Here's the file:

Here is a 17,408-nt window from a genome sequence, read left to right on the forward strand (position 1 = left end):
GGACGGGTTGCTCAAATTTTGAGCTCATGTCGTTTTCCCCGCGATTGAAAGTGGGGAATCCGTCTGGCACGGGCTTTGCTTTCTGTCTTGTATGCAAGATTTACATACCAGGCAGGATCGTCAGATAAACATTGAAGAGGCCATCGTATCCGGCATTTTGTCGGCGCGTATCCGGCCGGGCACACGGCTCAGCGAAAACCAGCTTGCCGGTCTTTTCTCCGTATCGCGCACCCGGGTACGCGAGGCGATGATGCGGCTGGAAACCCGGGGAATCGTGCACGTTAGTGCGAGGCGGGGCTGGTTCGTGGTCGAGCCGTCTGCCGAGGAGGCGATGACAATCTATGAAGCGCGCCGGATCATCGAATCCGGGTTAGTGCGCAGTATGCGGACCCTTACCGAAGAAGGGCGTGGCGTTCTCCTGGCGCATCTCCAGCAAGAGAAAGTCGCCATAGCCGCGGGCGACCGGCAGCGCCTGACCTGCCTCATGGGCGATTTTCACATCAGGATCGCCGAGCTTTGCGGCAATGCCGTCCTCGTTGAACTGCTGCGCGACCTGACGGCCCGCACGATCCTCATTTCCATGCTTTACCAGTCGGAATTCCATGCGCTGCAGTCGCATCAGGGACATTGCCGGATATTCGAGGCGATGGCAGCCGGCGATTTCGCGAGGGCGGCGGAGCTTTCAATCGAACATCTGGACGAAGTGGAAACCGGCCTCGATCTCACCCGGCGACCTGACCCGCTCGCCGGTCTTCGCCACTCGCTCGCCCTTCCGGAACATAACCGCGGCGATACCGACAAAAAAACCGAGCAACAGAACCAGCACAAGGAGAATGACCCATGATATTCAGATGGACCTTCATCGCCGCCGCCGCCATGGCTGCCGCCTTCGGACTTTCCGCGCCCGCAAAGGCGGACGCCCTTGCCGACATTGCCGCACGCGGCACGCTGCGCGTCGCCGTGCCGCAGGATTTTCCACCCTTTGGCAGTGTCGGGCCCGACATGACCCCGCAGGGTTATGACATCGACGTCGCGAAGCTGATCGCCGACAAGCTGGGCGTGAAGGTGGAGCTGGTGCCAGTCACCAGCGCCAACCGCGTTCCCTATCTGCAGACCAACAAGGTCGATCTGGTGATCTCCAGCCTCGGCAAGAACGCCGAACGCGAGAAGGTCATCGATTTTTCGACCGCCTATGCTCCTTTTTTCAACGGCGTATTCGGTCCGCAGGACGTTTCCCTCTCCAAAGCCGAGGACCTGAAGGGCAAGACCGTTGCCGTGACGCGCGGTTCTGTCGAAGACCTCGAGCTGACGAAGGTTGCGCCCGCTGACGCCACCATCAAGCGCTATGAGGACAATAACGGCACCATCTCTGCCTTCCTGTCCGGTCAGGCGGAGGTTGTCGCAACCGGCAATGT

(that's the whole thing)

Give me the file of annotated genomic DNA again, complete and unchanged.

Here is a 17,408-nt window from a genome sequence, read left to right on the forward strand (position 1 = left end):
GGACGGGTTGCTCAAATTTTGAGCTCATGTCGTTTTCCCCGCGATTGAAAGTGGGGAATCCGTCTGGCACGGGCTTTGCTTTCTGTCTTGTATGCAAGATTTACATACCAGGCAGGATCGTCAGATAAACATTGAAGAGGCCATCGTATCCGGCATTTTGTCGGCGCGTATCCGGCCGGGCACACGGCTCAGCGAAAACCAGCTTGCCGGTCTTTTCTCCGTATCGCGCACCCGGGTACGCGAGGCGATGATGCGGCTGGAAACCCGGGGAATCGTGCACGTTAGTGCGAGGCGGGGCTGGTTCGTGGTCGAGCCGTCTGCCGAGGAGGCGATGACAATCTATGAAGCGCGCCGGATCATCGAATCCGGGTTAGTGCGCAGTATGCGGACCCTTACCGAAGAAGGGCGTGGCGTTCTCCTGGCGCATCTCCAGCAAGAGAAAGTCGCCATAGCCGCGGGCGACCGGCAGCGCCTGACCTGCCTCATGGGCGATTTTCACATCAGGATCGCCGAGCTTTGCGGCAATGCCGTCCTCGTTGAACTGCTGCGCGACCTGACGGCCCGCACGATCCTCATTTCCATGCTTTACCAGTCGGAATTCCATGCGCTGCAGTCGCATCAGGGACATTGCCGGATATTCGAGGCGATGGCAGCCGGCGATTTCGCGAGGGCGGCGGAGCTTTCAATCGAACATCTGGACGAAGTGGAAACCGGCCTCGATCTCACCCGGCGACCTGACCCGCTCGCCGGTCTTCGCCACTCGCTCGCCCTTCCGGAACATAACCGCGGCGATACCGACAAAAAAACCGAGCAACAGAACCAGCACAAGGAGAATGACCCATGATATTCAGATGGACCTTCATCGCCGCCGCCGCCATGGCTGCCGCCTTCGGACTTTCCGCGCCCGCAAAGGCGGACGCCCTTGCCGACATTGCCGCACGCGGCACGCTGCGCGTCGCCGTGCCGCAGGATTTTCCACCCTTTGGCAGTGTCGGGCCCGACATGACCCCGCAGGGTTATGACATCGACGTCGCGAAGCTGATCGCCGACAAGCTGGGCGTGAAGGTGGAGCTGGTGCCAGTCACCAGCGCCAACCGCGTTCCCTATCTGCAGACCAACAAGGTCGATCTGGTGATCTCCAGCCTCGGCAAGAACGCCGAACGCGAGAAGGTCATCGATTTTTCGACCGCCTATGCTCCTTTTTTCAACGGCGTATTCGGTCCGCAGGACGTTTCCCTCTCCAAAGCCGAGGACCTGAAGGGCAAGACCGTTGCCGTGACGCGCGGTTCTGTCGAAGACCTCGAGCTGACGAAGGTTGCGCCCGCTGACGCCACCATCAAGCGCTATGAGGACAATAACGGCACCATCTCTGCCTTCCTGTCCGGTCAGGCGGAGGTTGTCGCAACCGGCAATGT